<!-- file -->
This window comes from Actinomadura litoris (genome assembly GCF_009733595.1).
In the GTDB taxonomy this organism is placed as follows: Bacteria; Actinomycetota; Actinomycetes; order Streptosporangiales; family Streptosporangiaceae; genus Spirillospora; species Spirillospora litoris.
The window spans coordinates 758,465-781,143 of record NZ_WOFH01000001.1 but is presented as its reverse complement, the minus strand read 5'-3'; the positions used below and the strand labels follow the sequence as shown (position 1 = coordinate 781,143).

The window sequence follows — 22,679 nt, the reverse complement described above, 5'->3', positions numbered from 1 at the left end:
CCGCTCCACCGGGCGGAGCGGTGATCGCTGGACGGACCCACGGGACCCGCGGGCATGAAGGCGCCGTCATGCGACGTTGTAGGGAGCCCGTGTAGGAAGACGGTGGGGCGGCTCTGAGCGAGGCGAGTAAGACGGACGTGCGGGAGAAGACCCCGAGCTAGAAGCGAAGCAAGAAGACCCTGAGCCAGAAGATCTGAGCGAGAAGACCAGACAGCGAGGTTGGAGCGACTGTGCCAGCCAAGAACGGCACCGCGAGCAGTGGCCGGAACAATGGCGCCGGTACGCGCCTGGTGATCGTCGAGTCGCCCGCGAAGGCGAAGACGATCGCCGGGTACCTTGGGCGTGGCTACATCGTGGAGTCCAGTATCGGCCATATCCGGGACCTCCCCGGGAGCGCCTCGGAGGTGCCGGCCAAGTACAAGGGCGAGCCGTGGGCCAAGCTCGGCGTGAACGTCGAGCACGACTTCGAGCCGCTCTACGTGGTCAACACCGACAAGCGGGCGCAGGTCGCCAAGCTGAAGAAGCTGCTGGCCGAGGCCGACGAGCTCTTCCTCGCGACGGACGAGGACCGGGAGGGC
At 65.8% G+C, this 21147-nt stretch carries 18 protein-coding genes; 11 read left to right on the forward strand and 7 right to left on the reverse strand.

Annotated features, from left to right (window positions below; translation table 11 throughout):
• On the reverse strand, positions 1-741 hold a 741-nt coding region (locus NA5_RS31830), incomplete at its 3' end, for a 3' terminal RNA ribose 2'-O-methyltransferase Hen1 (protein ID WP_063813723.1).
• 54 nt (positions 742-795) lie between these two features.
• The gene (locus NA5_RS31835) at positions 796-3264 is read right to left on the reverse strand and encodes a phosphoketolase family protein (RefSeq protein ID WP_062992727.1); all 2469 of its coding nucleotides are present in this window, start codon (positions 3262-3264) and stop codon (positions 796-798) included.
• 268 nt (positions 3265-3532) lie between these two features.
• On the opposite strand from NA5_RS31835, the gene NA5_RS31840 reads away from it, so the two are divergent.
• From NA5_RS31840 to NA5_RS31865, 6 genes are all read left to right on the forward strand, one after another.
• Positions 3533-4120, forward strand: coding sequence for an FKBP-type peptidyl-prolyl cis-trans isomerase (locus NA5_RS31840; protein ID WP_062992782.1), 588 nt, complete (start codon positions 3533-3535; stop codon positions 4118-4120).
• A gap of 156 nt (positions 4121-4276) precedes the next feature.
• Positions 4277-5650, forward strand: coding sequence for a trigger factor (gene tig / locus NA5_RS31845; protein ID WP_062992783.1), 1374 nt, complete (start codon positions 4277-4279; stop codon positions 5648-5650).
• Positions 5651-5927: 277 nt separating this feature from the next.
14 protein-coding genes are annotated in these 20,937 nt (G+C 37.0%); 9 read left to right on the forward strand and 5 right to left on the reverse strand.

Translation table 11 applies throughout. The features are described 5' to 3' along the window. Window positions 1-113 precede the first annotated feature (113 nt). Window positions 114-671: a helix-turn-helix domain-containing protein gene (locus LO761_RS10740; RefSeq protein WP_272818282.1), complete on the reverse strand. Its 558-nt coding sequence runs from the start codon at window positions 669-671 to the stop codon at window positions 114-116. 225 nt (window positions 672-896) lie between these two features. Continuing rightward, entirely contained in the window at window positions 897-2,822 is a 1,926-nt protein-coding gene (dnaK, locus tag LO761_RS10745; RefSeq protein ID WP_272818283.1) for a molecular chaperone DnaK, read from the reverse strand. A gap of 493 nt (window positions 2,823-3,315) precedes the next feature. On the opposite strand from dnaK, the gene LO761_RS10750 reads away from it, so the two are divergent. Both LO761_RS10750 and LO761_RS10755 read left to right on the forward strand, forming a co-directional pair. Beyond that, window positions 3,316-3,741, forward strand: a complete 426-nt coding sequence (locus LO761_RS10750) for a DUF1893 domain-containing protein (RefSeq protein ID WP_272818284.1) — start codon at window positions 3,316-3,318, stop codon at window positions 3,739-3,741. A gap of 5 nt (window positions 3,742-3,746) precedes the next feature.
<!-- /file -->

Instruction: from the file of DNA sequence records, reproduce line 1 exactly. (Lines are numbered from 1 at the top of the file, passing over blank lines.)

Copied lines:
This window comes from Actinomadura litoris (genome assembly GCF_009733595.1).